Artemisia biennis (Biennial Wormwood)

Plant Info
Also known as:
Genus:Artemisia
Family:Asteraceae (Aster)
Life cycle:annual, biennial
Origin:Northwest US
Status:
  • Weedy
Habitat:sun; disturbed soil; waste areas, agricultural fields, roadsides, ditches, stream banks
Bloom season:August - October
Plant height:1 to 10 feet
Wetland Indicator Status:GP: FACU MW: FACW NCNE: FACW
MN county distribution (click map to enlarge):Minnesota county distribution map
National distribution (click map to enlarge):National distribution map

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Detailed Information

Flower: Flower shape: indistinct Cluster type: spike

[photo of flowers] Flowers are numerous, yellow to green and globe like, 1/8 inch across in densely packed, short columnar clusters in the leaf axils, forming leafy, compound spikes on the upper stems and branches, several feet long on large specimens.

Leaves and stems: Leaf attachment: alternate Leaf type: lobed Leaf type: simple

[photo of leaves] Leaves  are alternate, 1-3 inches long, deeply divided into long, narrow lobes with coarsely toothed edges. Lower leaves can be double divided. Leaves and stems are hairless throughout. Stems can be simple or much branched at the base. Plants typically have a narrow, spire-like profile.

Notes:

Biennial wormwood is a North American native species whose range has expanded dramatically since European settlement. Originating in the Pacific NW, it is now found across Canada to Nova Scotia and in the US, from California to New England. Modern agriculture practice has exerted selection pressure for the annual rather than biennial biotype and it can respond quickly to disturbance. It flourishes along disturbed road margins, drainage ditches and has become a serious weed of soybeans and dry beans in the Dakotas and Minnesota. Unlike other Artemisia species, A. biennis has little or no odor when leaves and stems are crushed.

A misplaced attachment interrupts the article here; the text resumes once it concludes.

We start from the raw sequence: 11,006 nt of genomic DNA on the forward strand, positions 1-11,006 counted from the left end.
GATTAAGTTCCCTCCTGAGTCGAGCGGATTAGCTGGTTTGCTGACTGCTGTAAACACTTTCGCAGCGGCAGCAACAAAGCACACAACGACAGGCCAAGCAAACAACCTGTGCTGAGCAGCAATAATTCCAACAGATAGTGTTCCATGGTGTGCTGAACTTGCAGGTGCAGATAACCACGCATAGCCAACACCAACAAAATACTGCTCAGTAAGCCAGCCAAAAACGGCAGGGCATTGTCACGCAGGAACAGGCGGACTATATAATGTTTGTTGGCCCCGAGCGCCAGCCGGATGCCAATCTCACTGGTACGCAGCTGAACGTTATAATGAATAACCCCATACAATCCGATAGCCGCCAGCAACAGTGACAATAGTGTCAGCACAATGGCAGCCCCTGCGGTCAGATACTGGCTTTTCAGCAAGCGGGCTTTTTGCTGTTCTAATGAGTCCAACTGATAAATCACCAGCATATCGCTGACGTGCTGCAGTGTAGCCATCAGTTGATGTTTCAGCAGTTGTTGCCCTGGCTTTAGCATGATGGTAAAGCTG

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More photos

Photos courtesy Peter M. Dziuk taken in Garrison, ND, and in Wilkin and Traverse counties in MN.

Comments

Have you seen this plant in Minnesota, or have any other comments about it?

Posted by: Eileen - Duluth
on: 2013-09-26 17:07:35

We have one of these growing in our garden in Duluth. I presume a seed either blew in or a bird brought it. We will be digging it up.

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